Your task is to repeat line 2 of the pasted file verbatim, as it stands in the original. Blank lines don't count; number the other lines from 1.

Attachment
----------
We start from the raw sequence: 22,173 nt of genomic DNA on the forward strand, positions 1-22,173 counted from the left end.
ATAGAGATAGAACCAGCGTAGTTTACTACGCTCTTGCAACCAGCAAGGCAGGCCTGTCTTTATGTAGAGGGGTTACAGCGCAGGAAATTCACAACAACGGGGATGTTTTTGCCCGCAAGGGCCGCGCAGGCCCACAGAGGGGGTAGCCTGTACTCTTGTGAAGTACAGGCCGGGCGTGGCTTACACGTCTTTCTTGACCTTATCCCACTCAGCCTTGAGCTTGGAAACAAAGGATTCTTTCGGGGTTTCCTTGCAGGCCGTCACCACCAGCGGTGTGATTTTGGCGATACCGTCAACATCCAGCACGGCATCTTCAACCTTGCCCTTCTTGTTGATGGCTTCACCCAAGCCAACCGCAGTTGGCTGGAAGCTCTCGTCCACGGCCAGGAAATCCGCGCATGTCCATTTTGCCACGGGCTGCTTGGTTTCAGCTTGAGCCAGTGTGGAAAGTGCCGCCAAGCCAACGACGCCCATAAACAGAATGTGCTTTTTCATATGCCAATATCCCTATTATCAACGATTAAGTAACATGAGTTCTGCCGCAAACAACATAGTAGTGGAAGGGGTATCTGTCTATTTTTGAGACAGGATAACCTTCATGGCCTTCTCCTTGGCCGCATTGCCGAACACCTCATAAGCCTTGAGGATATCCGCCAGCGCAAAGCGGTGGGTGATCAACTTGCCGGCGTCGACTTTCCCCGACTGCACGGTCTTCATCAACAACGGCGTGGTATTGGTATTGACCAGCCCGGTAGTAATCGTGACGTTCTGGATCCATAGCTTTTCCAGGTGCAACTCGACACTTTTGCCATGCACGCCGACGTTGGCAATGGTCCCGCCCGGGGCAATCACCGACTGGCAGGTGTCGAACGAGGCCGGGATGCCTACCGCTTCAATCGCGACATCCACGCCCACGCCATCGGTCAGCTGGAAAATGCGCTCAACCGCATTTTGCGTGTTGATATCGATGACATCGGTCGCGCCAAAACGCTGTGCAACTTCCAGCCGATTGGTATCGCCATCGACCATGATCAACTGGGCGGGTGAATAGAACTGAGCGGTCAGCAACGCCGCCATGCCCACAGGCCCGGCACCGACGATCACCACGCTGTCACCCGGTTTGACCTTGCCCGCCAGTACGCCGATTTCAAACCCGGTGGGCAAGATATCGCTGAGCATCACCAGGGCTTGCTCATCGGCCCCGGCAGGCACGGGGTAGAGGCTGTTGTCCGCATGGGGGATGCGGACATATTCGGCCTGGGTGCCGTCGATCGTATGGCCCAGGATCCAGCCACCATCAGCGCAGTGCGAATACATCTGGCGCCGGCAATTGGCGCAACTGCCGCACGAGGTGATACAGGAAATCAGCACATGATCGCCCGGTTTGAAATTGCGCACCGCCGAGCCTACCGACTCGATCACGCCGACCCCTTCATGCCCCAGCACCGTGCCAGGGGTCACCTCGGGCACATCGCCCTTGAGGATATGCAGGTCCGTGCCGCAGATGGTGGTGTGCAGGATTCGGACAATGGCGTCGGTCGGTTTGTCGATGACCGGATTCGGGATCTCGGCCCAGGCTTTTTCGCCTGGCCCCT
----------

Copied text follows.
ATAGAGATAGAACCAGCGTAGTTTACTACGCTCTTGCAACCAGCAAGGCAGGCCTGTCTTTATGTAGAGGGGTTACAGCGCAGGAAATTCACAACAACGGGGATGTTTTTGCCCGCAAGGGCCGCGCAGGCCCACAGAGGGGGTAGCCTGTACTCTTGTGAAGTACAGGCCGGGCGTGGCTTACACGTCTTTCTTGACCTTATCCCACTCAGCCTTGAGCTTGGAAACAAAGGATTCTTTCGGGGTTTCCTTGCAGGCCGTCACCACCAGCGGTGTGATTTTGGCGATACCGTCAACATCCAGCACGGCATCTTCAACCTTGCCCTTCTTGTTGATGGCTTCACCCAAGCCAACCGCAGTTGGCTGGAAGCTCTCGTCCACGGCCAGGAAATCCGCGCATGTCCATTTTGCCACGGGCTGCTTGGTTTCAGCTTGAGCCAGTGTGGAAAGTGCCGCCAAGCCAACGACGCCCATAAACAGAATGTGCTTTTTCATATGCCAATATCCCTATTATCAACGATTAAGTAACATGAGTTCTGCCGCAAACAACATAGTAGTGGAAGGGGTATCTGTCTATTTTTGAGACAGGATAACCTTCATGGCCTTCTCCTTGGCCGCATTGCCGAACACCTCATAAGCCTTGAGGATATCCGCCAGCGCAAAGCGGTGGGTGATCAACTTGCCGGCGTCGACTTTCCCCGACTGCACGGTCTTCATCAACAACGGCGTGGTATTGGTATTGACCAGCCCGGTAGTAATCGTGACGTTCTGGATCCATAGCTTTTCCAGGTGCAACTCGACACTTTTGCCATGCACGCCGACGTTGGCAATGGTCCCGCCCGGGGCAATCACCGACTGGCAGGTGTCGAACGAGGCCGGGATGCCTACCGCTTCAATCGCGACATCCACGCCCACGCCATCGGTCAGCTGGAAAATGCGCTCAACCGCATTTTGCGTGTTGATATCGATGACATCGGTCGCGCCAAAACGCTGTGCAACTTCCAGCCGATTGGTATCGCCATCGACCATGATCAACTGGGCGGGTGAATAGAACTGAGCGGTCAGCAACGCCGCCATGCCCACAGGCCCGGCACCGACGATCACCACGCTGTCACCCGGTTTGACCTTGCCCGCCAGTACGCCGATTTCAAACCCGGTGGGCAAGATATCGCTGAGCATCACCAGGGCTTGCTCATCGGCCCCGGCAGGCACGGGGTAGAGGCTGTTGTCCGCATGGGGGATGCGGACATATTCGGCCTGGGTGCCGTCGATCGTATGGCCCAGGATCCAGCCACCATCAGCGCAGTGCGAATACATCTGGCGCCGGCAATTGGCGCAACTGCCGCACGAGGTGATACAGGAAATCAGCACATGATCGCCCGGTTTGAAATTGCGCACCGCCGAGCCTACCGACTCGATCACGCCGACCCCTTCATGCCCCAGCACCGTGCCAGGGGTCACCTCGGGCACATCGCCCTTGAGGATATGCAGGTCCGTGCCGCAGATGGTGGTGTGCAGGATTCGGACAATGGCGTCGGTCGGTTTGTCGATGACCGGATTCGGGATCTCGGCCCAGGCTTTTTCGCCTGGCCCCT